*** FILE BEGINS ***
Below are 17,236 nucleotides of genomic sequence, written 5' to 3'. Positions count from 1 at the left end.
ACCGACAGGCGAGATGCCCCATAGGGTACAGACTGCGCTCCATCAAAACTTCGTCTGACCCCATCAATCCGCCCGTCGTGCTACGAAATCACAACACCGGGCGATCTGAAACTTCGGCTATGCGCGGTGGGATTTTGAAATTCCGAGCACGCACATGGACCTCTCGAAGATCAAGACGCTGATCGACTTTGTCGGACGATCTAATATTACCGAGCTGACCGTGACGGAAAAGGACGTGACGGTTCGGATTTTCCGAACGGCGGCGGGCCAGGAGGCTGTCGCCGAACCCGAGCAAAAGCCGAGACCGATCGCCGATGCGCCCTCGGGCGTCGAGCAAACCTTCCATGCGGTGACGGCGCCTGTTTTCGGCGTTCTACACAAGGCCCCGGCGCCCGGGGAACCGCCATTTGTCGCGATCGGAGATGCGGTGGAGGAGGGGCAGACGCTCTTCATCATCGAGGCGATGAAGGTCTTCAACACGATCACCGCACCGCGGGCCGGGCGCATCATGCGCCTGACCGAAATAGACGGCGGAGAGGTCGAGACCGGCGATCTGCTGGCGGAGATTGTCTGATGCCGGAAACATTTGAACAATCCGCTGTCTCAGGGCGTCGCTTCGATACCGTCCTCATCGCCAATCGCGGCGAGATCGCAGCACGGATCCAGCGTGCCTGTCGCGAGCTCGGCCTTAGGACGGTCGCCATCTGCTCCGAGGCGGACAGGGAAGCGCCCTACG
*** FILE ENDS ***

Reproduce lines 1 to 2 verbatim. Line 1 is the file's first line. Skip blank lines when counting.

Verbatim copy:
Below are 17,236 nucleotides of genomic sequence, written 5' to 3'. Positions count from 1 at the left end.
ACCGACAGGCGAGATGCCCCATAGGGTACAGACTGCGCTCCATCAAAACTTCGTCTGACCCCATCAATCCGCCCGTCGTGCTACGAAATCACAACACCGGGCGATCTGAAACTTCGGCTATGCGCGGTGGGATTTTGAAATTCCGAGCACGCACATGGACCTCTCGAAGATCAAGACGCTGATCGACTTTGTCGGACGATCTAATATTACCGAGCTGACCGTGACGGAAAAGGACGTGACGGTTCGGATTTTCCGAACGGCGGCGGGCCAGGAGGCTGTCGCCGAACCCGAGCAAAAGCCGAGACCGATCGCCGATGCGCCCTCGGGCGTCGAGCAAACCTTCCATGCGGTGACGGCGCCTGTTTTCGGCGTTCTACACAAGGCCCCGGCGCCCGGGGAACCGCCATTTGTCGCGATCGGAGATGCGGTGGAGGAGGGGCAGACGCTCTTCATCATCGAGGCGATGAAGGTCTTCAACACGATCACCGCACCGCGGGCCGGGCGCATCATGCGCCTGACCGAAATAGACGGCGGAGAGGTCGAGACCGGCGATCTGCTGGCGGAGATTGTCTGATGCCGGAAACATTTGAACAATCCGCTGTCTCAGGGCGTCGCTTCGATACCGTCCTCATCGCCAATCGCGGCGAGATCGCAGCACGGATCCAGCGTGCCTGTCGCGAGCTCGGCCTTAGGACGGTCGCCATCTGCTCCGAGGCGGACAGGGAAGCGCCCTACG